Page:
After that, please vote in my cover poll below. The more input I get, the more statistically significant the outcome. So vote! Show your friends and family and have them vote!
&amp;lt;a href="http://polldaddy.com/s/099C6E1E76DC3AE4"&amp;gt;View Survey&amp;lt;/a&amp;gt;
• This story in the Baltimore Sun on digital comics, Diamond and comics retailers
doesn’t tell those of you who have been paying attention much you didn’t already know, but it sums things up and provides a nice picture of Diamond owner Steve Geppi.
• Kelly Thompson wraps up part 4 of her Ladies Comics Project II
in which women who have varying degrees of comics exposure read graphic novels. Once again, some very valuable market research:
So what did I learn of this latest Ladies Comics Project iteration? Well, for starters I learned that graphic novels are definitely more accessible than single issues for non-comics readers…which is really no surprise, but it’s nice to have confirmation. Most of the women seemed to appreciate longer more contained stories, as well as books that felt easy to jump onto the way any prose novel would, rather than the complexities of ongoing continuity.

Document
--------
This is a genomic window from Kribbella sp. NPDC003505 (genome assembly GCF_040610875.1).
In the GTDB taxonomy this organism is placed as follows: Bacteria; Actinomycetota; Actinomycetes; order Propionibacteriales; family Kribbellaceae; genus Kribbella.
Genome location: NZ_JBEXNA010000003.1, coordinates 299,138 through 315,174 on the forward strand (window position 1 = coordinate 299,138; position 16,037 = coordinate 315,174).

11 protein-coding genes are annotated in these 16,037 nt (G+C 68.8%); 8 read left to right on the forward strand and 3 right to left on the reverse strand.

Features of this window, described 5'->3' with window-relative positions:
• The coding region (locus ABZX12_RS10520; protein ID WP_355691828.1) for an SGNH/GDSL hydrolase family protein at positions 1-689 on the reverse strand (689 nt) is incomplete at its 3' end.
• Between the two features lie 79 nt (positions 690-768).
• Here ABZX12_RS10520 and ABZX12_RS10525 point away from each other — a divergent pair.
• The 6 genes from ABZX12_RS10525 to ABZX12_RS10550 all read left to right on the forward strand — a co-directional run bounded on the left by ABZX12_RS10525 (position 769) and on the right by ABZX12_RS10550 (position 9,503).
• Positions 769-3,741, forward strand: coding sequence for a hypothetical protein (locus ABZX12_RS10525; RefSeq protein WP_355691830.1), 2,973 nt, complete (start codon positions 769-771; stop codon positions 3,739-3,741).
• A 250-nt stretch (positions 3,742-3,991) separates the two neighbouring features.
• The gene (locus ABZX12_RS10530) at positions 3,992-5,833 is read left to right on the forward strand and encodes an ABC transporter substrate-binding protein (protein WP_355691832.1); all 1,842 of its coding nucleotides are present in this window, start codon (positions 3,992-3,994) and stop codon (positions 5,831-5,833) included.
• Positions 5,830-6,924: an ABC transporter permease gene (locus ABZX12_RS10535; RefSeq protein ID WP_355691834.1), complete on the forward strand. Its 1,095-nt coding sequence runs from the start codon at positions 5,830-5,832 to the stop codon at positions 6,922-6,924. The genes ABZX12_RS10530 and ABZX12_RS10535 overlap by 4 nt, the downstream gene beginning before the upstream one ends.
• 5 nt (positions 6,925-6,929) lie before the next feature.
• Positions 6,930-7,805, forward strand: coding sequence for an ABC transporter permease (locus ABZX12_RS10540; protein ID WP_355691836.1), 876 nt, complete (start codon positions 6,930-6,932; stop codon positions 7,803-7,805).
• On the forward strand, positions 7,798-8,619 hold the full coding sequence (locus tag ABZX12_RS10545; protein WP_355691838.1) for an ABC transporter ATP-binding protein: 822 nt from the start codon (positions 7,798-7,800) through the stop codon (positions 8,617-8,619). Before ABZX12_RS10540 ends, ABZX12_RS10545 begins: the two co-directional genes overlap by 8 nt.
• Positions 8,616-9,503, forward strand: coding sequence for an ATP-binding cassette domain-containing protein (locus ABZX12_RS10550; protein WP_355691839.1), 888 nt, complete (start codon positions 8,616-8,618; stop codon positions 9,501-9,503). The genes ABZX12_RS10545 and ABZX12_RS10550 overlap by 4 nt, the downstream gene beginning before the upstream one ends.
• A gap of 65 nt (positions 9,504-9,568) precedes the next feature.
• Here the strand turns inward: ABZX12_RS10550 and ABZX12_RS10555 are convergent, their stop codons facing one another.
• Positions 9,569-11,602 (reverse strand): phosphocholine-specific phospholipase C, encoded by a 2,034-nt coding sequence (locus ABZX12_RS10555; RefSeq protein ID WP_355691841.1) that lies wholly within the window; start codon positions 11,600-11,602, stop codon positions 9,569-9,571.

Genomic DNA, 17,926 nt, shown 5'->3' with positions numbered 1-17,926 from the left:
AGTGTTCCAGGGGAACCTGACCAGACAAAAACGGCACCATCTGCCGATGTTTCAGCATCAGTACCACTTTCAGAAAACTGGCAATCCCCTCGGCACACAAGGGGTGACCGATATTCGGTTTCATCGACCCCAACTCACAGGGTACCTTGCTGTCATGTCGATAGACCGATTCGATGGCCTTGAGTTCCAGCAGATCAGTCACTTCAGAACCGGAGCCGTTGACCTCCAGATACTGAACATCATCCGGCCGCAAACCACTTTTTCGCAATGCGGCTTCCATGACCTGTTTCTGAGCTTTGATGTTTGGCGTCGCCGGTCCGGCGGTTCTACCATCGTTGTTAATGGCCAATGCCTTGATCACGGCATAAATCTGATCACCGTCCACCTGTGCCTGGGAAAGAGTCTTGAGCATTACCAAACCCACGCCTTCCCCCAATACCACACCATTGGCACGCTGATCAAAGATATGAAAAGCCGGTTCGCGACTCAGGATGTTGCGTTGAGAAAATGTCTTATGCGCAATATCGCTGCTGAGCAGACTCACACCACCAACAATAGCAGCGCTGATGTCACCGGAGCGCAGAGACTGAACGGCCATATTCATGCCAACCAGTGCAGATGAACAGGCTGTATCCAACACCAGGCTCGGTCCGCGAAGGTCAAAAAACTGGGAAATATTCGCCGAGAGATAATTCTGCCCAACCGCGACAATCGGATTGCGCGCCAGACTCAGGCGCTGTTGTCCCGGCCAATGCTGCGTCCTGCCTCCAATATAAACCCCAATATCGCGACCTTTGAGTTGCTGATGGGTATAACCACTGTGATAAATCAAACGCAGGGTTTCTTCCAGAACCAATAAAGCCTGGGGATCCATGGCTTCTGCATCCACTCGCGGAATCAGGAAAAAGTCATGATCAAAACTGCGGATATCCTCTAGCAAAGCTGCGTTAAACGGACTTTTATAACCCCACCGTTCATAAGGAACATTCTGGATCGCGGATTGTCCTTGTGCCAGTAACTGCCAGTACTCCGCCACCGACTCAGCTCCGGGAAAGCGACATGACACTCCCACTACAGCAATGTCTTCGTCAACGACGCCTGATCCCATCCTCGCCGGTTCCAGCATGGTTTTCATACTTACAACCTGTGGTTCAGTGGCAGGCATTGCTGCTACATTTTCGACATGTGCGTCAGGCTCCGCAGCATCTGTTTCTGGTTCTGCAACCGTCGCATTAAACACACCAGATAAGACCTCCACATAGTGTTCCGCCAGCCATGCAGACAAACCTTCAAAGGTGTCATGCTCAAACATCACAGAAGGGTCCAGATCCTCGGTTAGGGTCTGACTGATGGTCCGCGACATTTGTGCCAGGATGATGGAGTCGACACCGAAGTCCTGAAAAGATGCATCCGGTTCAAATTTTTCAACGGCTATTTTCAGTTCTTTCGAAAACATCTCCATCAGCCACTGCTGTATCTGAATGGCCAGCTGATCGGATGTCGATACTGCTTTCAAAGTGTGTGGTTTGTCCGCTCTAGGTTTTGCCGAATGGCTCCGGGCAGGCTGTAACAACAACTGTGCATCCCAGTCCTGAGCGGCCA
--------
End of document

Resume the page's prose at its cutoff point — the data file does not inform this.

There also, as I mentioned in my opening paragraph to part one, continues to be a real confusion between genre and medium and a general equation that comics equal superheroes. I don’t know how we fix this problem other than getting more and more truly good books – both superhero and otherwise – into the hands of non-comics readers. Great stuff (Scott Pilgrim?) spreads like wildfire…so the more great stuff we produce and promote, the more people are going to find it and love it and talk about it themselves.
• Lori Weisberg and Roger Showley
at the San Diego Union Tribune look athow the proposed convention center expansion